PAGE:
Chinese student who lived on 20p a day dies in poverty

Chinese woman, 24, who lived on 20p a day dies in poverty after being forced to starve for five years to save money to treat her ill brother

  • Wu Huayan from Guizhou died yesterday in hospital, her family revealed
  • The student was the sole carer for her ill brother after their parents died
  • She only had two yuan (20p) to spare a day on meals in order to save money
  • The 4ft 5in woman also had heart diseases, but could not afford treatment 

A poverty-stricken Chinese student who lived on 20p a day has died in poverty after suffering from complications caused by severe malnutrition, according to her family.

Wu Huayan, 24, weighed only a bit more than three stone before her death because she could not afford to buy food, it was reported. 

Ms Wu from rural Guizhou Province had only two yuan (20p) to spare each day on meals because she had to save money to treat her ill brother.

Wu Huayan from China’s Guizhou Province has died after suffering from complications brought by malnutrition. Her parents both died and she had to look after her ill brother

Ms Wu died of an unspecified illness yesterday afternoon in hospital, her family told Beijing Youth Daily. 

The news was confirmed by the government of Ms Wu’s hometown, Shabahe County, to Shanghai-based The Paper. 

The news of her death came as Chinese President Xi vowed to build an all-around Xiaokang, or moderately prosperous, society and eliminate extreme poverty by the end of 2020. 

It also came after a Chinese province last week declared that only 17 out of its 80 million residents were in poverty. 

She was only allowed to eat two steam buns or two bowls of plain steamed rice each day because of her financial situation. She ate as little as possible, leading her to be malnourished

Ms Wu stood 4ft 5in tall and weighed 21.5kg (47 pounds). 

She was a student at the Shenghua Vocational College in the city of Tongren. 

Her mother died when she was four and her father died when she was 18, leaving her to be the sole carer of her younger brother who is mentally ill.

In an interview in October, Ms Wu said she received 300 yuan (£33) per month from the local government as welfare, but with that money she also needed to cover part of her sibling’s medical bills. 

For the previous five years, she had lived extremely frugally, eating as little food as possible.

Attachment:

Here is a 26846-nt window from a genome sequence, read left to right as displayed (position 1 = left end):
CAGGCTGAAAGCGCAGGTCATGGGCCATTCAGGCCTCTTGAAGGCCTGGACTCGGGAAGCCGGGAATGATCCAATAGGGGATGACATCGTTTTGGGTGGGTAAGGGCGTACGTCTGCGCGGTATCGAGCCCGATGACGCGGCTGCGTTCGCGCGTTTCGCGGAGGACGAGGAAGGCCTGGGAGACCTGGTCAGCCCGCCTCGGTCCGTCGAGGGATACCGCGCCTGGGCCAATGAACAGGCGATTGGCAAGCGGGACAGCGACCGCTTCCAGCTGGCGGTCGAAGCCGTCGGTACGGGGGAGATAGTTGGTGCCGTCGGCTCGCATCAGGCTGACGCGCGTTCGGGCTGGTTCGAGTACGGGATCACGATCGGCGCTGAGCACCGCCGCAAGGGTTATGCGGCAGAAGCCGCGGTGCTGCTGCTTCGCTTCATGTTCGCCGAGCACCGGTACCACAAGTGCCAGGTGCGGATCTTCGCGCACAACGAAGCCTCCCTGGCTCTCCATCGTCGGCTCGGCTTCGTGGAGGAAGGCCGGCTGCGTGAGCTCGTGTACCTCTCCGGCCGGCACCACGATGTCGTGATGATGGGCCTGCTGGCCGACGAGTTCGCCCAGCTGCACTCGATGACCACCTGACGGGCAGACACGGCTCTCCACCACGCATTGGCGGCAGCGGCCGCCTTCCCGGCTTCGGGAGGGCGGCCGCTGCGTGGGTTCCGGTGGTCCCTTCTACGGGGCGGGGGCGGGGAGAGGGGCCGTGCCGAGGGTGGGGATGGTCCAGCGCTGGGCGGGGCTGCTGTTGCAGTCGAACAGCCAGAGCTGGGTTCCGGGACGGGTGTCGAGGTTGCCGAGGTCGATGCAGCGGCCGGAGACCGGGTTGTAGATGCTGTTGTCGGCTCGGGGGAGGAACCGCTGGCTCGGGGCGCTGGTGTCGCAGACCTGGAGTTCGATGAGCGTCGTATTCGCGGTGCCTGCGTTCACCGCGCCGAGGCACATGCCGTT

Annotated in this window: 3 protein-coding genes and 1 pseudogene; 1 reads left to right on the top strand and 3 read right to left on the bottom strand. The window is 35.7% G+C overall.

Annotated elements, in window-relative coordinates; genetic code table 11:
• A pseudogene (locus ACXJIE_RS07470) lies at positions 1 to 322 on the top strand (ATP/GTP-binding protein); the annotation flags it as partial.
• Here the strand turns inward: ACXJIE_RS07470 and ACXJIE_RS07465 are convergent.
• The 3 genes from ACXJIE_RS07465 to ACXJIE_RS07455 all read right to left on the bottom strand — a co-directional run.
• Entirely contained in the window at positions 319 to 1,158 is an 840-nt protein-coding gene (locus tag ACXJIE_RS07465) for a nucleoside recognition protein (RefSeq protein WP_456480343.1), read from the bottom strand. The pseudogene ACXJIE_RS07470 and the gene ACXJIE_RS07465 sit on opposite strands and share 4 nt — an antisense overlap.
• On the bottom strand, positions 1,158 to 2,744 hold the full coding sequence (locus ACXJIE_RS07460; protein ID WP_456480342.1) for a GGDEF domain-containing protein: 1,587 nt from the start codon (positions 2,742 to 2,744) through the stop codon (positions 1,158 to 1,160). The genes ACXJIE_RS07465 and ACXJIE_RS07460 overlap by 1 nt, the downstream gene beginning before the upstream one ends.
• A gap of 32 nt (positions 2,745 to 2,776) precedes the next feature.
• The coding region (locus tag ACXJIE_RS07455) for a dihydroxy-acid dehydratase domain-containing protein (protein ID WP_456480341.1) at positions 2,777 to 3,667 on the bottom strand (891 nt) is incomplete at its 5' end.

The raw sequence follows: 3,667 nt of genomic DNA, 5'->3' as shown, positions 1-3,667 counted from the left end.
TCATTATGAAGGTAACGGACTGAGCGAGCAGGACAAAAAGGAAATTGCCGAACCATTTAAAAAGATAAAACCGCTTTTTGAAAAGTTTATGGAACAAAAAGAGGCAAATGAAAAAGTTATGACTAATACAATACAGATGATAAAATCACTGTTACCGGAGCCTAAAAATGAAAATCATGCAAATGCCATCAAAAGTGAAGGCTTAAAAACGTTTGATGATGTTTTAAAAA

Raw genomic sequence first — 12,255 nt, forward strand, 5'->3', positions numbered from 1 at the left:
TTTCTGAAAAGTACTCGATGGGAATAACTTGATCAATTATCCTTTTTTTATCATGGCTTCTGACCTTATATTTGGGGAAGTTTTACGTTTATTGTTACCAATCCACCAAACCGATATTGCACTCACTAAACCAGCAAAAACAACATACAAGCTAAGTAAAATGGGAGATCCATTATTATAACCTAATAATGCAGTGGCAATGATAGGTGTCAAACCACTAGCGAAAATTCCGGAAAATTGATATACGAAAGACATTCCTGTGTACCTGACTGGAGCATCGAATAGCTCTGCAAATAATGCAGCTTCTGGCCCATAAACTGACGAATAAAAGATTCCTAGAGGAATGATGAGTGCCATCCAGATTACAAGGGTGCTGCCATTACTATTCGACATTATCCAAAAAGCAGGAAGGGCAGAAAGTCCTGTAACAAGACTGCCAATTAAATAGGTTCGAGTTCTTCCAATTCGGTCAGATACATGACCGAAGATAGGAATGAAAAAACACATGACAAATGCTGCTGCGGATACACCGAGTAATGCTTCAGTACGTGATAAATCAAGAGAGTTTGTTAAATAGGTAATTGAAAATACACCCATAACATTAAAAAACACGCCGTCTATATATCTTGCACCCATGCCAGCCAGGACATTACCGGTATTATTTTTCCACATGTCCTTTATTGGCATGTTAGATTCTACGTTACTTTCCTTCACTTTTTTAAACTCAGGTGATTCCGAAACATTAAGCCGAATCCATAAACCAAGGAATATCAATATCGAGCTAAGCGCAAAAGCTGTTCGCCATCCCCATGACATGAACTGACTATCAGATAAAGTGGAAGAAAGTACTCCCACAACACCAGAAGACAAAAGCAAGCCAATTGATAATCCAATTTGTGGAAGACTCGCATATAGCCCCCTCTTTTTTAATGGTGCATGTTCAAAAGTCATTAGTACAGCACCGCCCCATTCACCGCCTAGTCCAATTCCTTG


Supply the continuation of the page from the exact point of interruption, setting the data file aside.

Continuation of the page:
‘I am not like other people who can ask for money from their parents after they spend it. I don’t have parents,’ she said in the video interview.

With an impossible two yuan daily food budget, she was only allowed to eat two steam buns or two bowls of plain steamed rice. 

‘I used to have plenty of hair. But in the third year of high school, my hair started to fall out in lumps, so did my eyebrows,’ Ms Wu said.

She added that her brother had to be hospitalised in the same year. 

Ms Wu, a college student, initially refused to see the doctor for her malnutrition out of financial concerns, her classmates had to carry her to hospital by force to ensure she would be treated

Good Samaritans reached out to help Ms Wu, donating more than £76,700 to her last year

Although the government covered half of her brother’s medical bills, she still had to borrow 5,000 yuan (£548) to pay for the rest.

In an interview with Guizhou City News, she said she knew she had been malnourished, but could not afford to go to hospital. 

‘I often felt no strength in my limbs, could not sleep and my feet started to swell,’ she said. 

After entering college, Ms Wu took a student loan and worked two part-time jobs in order to improve her financial situation. 

But in September, Ms Wu’s classmates demanded that she go to the doctor after seeing her frail physical condition. 

Ms Wu initially refused out of financial concerns, so her classmates carried her to hospital by force.

Apart from malnutrition, she was found to have problems with her heart valves and need surgery, which would cost more than 20,000 yuan (£2,100). 

Just when Ms Wu was about to give up medical treatment because of the astronomical cost, Good Samaritans heard of her story and helped her set up online crowd-funding pages. 

She thanked people who helped her for their generosity. She said she looked forward to the day when she could recover. Ms Wu died yesterday afternoon of an unspecified illness

Her story was also reported by local and national news outlets. 

Tongren Women’s Association shared her story on its social media account, encouraging the public to help her. 

Kind-hearted strangers donated 700,000 yuan (£76,724) to the student in the space of two days – more than enough for her surgery and nursing fees.

Tongren Civil Affairs Bureau then offered 200,000 yuan (£21,909) to Ms Wu as emergency subsidisation. 

The authority also promised to do whatever it could to ensure that Ms Wu received proper medical care. 

Ms Wu said she looked forward to the day when she could recover. 

‘I still want to write my articles and poetry. This is the life I want,’ she said. 

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